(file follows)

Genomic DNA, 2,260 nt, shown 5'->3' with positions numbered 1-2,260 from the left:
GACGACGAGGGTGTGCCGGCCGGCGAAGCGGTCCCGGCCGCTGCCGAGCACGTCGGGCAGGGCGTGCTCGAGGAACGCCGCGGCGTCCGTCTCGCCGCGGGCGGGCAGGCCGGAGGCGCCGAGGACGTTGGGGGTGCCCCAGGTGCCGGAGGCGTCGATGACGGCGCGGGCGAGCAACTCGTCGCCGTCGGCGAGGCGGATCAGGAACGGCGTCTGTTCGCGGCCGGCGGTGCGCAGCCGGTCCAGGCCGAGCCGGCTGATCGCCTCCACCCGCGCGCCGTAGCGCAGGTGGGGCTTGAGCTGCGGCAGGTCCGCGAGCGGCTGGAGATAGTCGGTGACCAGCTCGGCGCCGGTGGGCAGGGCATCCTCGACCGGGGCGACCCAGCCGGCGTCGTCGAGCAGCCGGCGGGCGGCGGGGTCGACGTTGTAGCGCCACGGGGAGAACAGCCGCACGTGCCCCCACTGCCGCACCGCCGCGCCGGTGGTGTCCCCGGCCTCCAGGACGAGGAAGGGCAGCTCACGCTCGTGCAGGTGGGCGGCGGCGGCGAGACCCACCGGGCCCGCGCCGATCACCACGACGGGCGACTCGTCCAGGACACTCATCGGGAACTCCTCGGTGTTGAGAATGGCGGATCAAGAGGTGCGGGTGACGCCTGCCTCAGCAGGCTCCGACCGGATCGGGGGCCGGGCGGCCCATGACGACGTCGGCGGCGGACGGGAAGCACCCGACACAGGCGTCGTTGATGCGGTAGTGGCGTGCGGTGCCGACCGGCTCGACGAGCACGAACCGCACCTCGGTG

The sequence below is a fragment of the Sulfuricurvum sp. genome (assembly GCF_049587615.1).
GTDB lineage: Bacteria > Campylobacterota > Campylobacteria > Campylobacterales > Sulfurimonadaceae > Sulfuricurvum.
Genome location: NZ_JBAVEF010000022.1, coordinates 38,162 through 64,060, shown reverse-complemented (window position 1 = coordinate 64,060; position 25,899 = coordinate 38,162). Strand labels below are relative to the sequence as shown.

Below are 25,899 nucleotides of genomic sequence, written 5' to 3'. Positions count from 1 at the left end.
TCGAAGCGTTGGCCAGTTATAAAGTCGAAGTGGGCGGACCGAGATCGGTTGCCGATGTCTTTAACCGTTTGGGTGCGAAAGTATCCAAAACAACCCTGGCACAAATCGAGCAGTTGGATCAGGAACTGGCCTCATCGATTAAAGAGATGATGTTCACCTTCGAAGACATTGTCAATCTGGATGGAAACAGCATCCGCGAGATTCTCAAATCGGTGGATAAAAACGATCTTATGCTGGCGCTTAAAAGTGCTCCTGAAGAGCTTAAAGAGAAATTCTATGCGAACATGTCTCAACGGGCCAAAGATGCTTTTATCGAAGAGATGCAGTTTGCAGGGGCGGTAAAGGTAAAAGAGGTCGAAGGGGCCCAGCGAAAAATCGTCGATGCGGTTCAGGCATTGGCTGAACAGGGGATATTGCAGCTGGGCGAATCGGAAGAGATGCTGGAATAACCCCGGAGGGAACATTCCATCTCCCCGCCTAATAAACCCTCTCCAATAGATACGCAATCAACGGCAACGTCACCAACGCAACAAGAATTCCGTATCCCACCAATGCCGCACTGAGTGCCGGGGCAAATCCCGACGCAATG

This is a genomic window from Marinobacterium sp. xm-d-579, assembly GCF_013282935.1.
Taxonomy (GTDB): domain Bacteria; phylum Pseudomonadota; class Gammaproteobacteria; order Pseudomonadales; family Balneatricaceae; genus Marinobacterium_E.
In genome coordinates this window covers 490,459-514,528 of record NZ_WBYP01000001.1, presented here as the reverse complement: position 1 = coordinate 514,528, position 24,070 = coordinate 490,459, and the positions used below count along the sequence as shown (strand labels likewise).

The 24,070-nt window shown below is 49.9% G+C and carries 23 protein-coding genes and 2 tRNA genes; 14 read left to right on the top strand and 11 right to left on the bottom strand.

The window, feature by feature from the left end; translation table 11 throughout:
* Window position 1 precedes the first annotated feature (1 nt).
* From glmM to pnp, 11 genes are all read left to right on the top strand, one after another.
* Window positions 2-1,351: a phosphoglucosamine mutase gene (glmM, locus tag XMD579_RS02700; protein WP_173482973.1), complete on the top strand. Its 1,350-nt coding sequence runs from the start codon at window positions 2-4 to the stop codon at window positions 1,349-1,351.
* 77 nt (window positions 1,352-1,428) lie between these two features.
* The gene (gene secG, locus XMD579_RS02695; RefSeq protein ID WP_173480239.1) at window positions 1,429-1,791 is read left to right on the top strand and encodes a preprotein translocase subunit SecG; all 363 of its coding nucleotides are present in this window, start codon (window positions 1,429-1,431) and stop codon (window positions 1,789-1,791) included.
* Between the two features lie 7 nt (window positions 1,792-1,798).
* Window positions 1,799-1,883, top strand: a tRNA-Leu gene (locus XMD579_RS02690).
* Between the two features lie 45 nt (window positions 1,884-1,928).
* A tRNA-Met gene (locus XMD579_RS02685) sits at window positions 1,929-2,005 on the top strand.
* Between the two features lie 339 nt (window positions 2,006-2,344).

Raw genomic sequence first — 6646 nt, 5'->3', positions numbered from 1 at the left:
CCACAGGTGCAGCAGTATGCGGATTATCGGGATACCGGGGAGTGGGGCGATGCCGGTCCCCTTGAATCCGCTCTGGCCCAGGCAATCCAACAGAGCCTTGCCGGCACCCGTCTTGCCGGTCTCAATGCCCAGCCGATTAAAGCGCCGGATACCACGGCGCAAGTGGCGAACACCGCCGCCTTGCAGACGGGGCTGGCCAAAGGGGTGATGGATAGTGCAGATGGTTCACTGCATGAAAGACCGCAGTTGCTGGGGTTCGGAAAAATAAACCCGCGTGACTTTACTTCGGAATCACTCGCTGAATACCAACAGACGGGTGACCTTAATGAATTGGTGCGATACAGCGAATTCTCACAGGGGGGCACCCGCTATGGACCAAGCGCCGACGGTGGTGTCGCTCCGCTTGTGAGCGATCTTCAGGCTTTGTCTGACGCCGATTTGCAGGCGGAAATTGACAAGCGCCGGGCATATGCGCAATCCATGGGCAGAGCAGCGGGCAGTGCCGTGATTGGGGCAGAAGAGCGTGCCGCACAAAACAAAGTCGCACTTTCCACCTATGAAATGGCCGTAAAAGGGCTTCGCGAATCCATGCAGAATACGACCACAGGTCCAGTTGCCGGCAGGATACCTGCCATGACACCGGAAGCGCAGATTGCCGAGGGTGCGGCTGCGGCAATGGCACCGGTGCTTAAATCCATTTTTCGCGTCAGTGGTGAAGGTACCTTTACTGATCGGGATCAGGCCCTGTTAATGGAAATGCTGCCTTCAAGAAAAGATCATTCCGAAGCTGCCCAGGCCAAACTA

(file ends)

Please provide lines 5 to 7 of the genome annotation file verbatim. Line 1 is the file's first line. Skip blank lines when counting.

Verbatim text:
Genome location: NZ_JBAVEF010000022.1, coordinates 38,162 through 64,060, shown reverse-complemented (window position 1 = coordinate 64,060; position 25,899 = coordinate 38,162). Strand labels below are relative to the sequence as shown.

Below are 25,899 nucleotides of genomic sequence, written 5' to 3'. Positions count from 1 at the left end.
TCGAAGCGTTGGCCAGTTATAAAGTCGAAGTGGGCGGACCGAGATCGGTTGCCGATGTCTTTAACCGTTTGGGTGCGAAAGTATCCAAAACAACCCTGGCACAAATCGAGCAGTTGGATCAGGAACTGGCCTCATCGATTAAAGAGATGATGTTCACCTTCGAAGACATTGTCAATCTGGATGGAAACAGCATCCGCGAGATTCTCAAATCGGTGGATAAAAACGATCTTATGCTGGCGCTTAAAAGTGCTCCTGAAGAGCTTAAAGAGAAATTCTATGCGAACATGTCTCAACGGGCCAAAGATGCTTTTATCGAAGAGATGCAGTTTGCAGGGGCGGTAAAGGTAAAAGAGGTCGAAGGGGCCCAGCGAAAAATCGTCGATGCGGTTCAGGCATTGGCTGAACAGGGGATATTGCAGCTGGGCGAATCGGAAGAGATGCTGGAATAACCCCGGAGGGAACATTCCATCTCCCCGCCTAATAAACCCTCTCCAATAGATACGCAATCAACGGCAACGTCACCAACGCAACAAGAATTCCGTATCCCACCAATGCCGCACTGAGTGCCGGGGCAAATCCCGACGCAATG